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Rising energy costs and potential blackouts – impact on employers

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By Jayne Flint, Associate in the Employment Team at Law Firm Womble Bond Dickinson

Increased energy and supply costs and the potential for blackouts this winter are forcing many organisations to consider reduced opening or manufacturing times. This article looks at the options available to employers and how to consult effectively with staff about changes to terms and conditions of employment.


The National Grid has warned that from January, a series of staggered regional blackouts might be imposed from 4pm to 7pm to manage UK demand for energy.

Most businesses will be affected save for a limited number of “protected sites”, which includes hospitals, care homes, food manufacturers and other organisations that are part of critical national infrastructure.  Organisations that generate their own power will also be able to continue running during any blackouts.

Given this, it is vital to ensure that your business has a plan in place to manage the consequences of blackouts on your operations.


The impact of blackouts will vary according to the size of the organisation, the nature of the work it does and the hours of work or shift patterns it operates.  Employers that already operate flexibly and have embraced remote and hybrid working will, arguably, be much better placed to cope with any  blackouts and less likely to see a significant drop in productivity levels.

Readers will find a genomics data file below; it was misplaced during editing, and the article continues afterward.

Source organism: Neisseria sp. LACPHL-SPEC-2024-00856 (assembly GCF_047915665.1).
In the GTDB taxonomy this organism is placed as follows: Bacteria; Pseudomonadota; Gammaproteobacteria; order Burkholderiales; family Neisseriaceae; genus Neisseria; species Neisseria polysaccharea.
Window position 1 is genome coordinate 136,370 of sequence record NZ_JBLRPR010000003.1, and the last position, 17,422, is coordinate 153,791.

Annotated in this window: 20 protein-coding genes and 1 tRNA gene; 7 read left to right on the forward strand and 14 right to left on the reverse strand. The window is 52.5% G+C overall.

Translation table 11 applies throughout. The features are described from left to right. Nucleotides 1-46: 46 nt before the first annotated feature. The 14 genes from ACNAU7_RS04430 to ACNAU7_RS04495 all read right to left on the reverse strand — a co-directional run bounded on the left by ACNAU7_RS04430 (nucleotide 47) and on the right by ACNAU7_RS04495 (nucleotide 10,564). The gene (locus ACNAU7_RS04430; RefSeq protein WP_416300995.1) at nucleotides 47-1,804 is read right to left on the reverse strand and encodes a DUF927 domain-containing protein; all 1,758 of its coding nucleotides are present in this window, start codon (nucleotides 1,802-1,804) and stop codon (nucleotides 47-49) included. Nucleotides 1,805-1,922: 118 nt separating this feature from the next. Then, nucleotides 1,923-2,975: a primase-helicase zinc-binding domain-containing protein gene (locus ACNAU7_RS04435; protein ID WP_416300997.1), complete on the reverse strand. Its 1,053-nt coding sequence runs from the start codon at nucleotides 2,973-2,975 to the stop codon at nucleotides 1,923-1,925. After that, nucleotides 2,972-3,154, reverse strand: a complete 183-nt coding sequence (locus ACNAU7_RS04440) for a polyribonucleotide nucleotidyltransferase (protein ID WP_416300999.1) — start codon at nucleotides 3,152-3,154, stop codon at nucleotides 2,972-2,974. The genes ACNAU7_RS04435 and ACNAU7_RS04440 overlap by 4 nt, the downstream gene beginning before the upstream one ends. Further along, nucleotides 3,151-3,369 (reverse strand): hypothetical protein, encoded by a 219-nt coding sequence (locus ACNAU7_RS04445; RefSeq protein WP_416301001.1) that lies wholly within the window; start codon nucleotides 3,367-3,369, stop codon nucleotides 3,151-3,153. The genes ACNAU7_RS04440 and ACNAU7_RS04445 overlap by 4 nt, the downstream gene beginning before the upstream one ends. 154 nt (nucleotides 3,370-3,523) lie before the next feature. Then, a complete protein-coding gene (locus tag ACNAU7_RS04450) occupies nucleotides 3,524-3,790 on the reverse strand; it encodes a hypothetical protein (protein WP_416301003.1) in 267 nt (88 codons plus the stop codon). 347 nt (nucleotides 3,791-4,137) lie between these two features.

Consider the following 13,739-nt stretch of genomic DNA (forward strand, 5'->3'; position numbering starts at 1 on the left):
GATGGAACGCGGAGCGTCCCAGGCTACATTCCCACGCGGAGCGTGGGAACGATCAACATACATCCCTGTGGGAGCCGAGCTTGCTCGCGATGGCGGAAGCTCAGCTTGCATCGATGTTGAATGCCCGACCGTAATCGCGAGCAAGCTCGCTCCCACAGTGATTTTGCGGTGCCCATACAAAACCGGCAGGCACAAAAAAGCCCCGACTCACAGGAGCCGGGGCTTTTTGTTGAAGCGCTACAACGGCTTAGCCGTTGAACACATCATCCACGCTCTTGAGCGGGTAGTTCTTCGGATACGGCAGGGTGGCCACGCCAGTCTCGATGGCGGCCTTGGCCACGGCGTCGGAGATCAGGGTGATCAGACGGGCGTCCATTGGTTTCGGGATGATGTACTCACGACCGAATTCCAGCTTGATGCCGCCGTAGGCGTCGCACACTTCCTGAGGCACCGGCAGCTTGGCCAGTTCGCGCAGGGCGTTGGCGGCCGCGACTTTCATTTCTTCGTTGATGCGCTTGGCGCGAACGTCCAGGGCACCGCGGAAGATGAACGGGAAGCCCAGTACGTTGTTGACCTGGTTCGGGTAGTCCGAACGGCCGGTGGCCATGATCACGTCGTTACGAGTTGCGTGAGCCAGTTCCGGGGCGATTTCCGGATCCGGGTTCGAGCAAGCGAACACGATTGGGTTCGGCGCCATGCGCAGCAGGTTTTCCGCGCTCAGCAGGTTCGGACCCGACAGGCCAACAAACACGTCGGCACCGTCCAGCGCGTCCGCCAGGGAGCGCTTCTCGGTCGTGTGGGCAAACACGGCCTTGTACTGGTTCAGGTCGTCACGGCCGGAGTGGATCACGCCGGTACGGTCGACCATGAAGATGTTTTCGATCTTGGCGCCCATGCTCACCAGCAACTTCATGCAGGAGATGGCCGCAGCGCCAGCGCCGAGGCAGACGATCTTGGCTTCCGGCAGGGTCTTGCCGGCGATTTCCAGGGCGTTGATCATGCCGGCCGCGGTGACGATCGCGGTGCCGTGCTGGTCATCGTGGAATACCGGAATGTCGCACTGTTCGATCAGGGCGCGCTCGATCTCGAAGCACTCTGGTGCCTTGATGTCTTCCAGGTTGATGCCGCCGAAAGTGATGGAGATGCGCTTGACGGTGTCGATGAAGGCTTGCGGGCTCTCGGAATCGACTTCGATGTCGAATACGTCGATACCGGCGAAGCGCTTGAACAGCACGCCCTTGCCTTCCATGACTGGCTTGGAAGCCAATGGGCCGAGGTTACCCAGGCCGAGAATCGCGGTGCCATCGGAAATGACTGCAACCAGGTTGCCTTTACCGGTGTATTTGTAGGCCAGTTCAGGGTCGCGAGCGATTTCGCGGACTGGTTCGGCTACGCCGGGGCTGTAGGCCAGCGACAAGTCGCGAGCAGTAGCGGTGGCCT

This does not mean that such organisations should be complacent. It would be prudent to implement a communication plan and discuss with employees what this means in terms of their agreed working hours, whether those hours can be met through the blackouts (by, for example, varying the times of the day or week that employees work) and, if not, whether the time can be made up later or taken as holiday etc.

For many employers, the reality of managing blackouts and the negative impact this will have on productivity will be much more serious.